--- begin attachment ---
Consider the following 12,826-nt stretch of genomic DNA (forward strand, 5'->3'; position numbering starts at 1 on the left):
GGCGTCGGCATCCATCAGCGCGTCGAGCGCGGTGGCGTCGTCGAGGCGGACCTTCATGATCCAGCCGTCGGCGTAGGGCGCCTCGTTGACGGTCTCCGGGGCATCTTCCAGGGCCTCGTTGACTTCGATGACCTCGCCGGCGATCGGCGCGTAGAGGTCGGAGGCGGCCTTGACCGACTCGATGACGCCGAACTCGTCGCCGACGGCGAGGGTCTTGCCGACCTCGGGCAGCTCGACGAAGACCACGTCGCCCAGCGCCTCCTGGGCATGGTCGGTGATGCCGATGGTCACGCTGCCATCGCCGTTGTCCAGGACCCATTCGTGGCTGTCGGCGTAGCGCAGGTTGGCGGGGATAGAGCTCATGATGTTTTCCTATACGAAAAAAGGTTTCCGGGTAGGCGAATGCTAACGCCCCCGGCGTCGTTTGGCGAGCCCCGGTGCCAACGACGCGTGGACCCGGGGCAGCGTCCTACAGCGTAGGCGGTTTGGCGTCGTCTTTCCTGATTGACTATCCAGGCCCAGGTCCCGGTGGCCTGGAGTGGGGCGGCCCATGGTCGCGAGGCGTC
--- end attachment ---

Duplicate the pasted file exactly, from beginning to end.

Consider the following 12,826-nt stretch of genomic DNA (forward strand, 5'->3'; position numbering starts at 1 on the left):
GGCGTCGGCATCCATCAGCGCGTCGAGCGCGGTGGCGTCGTCGAGGCGGACCTTCATGATCCAGCCGTCGGCGTAGGGCGCCTCGTTGACGGTCTCCGGGGCATCTTCCAGGGCCTCGTTGACTTCGATGACCTCGCCGGCGATCGGCGCGTAGAGGTCGGAGGCGGCCTTGACCGACTCGATGACGCCGAACTCGTCGCCGACGGCGAGGGTCTTGCCGACCTCGGGCAGCTCGACGAAGACCACGTCGCCCAGCGCCTCCTGGGCATGGTCGGTGATGCCGATGGTCACGCTGCCATCGCCGTTGTCCAGGACCCATTCGTGGCTGTCGGCGTAGCGCAGGTTGGCGGGGATAGAGCTCATGATGTTTTCCTATACGAAAAAAGGTTTCCGGGTAGGCGAATGCTAACGCCCCCGGCGTCGTTTGGCGAGCCCCGGTGCCAACGACGCGTGGACCCGGGGCAGCGTCCTACAGCGTAGGCGGTTTGGCGTCGTCTTTCCTGATTGACTATCCAGGCCCAGGTCCCGGTGGCCTGGAGTGGGGCGGCCCATGGTCGCGAGGCGTC